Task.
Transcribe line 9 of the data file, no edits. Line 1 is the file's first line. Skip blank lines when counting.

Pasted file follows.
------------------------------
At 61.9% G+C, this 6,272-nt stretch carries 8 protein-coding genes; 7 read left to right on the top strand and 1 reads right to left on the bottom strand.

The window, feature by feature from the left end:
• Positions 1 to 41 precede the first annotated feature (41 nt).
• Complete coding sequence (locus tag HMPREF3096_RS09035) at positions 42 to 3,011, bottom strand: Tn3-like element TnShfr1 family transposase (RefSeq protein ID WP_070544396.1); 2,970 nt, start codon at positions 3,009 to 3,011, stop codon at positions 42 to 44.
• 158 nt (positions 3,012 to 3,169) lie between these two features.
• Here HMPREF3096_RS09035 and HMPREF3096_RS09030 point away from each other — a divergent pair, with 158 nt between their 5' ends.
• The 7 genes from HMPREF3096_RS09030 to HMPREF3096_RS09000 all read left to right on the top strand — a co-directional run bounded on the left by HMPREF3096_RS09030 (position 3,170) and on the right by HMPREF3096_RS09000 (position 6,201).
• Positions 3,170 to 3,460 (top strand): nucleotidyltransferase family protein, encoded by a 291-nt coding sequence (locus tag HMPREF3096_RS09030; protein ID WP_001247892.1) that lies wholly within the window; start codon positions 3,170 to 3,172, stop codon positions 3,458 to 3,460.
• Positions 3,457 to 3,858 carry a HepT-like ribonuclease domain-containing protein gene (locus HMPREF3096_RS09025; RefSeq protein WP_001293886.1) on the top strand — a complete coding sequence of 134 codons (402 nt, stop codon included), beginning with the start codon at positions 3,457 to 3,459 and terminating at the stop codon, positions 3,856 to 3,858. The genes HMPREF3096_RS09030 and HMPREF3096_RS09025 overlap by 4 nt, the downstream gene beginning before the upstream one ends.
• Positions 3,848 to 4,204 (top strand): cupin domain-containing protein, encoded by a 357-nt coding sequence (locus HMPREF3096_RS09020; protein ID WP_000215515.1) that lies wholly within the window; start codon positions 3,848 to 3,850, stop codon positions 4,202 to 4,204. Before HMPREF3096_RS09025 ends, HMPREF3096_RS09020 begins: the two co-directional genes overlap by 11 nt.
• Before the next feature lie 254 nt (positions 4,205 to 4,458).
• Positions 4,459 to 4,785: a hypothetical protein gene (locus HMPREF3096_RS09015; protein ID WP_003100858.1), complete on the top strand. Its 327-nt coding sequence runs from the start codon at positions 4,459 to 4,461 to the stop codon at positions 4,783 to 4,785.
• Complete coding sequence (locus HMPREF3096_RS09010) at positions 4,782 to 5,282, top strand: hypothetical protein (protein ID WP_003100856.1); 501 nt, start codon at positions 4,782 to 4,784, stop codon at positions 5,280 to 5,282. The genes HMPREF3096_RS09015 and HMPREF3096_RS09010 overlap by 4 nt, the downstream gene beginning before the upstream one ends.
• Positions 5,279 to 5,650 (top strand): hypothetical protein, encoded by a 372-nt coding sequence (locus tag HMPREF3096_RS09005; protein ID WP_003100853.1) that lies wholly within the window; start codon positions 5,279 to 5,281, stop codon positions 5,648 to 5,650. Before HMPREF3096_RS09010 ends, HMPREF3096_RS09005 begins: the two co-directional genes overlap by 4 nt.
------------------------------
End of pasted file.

• Positions 3,457 to 3,858 carry a HepT-like ribonuclease domain-containing protein gene (locus HMPREF3096_RS09025; RefSeq protein WP_001293886.1) on the top strand — a complete coding sequence of 134 codons (402 nt, stop codon included), beginning with the start codon at positions 3,457 to 3,459 and terminating at the stop codon, positions 3,856 to 3,858. The genes HMPREF3096_RS09030 and HMPREF3096_RS09025 overlap by 4 nt, the downstream gene beginning before the upstream one ends.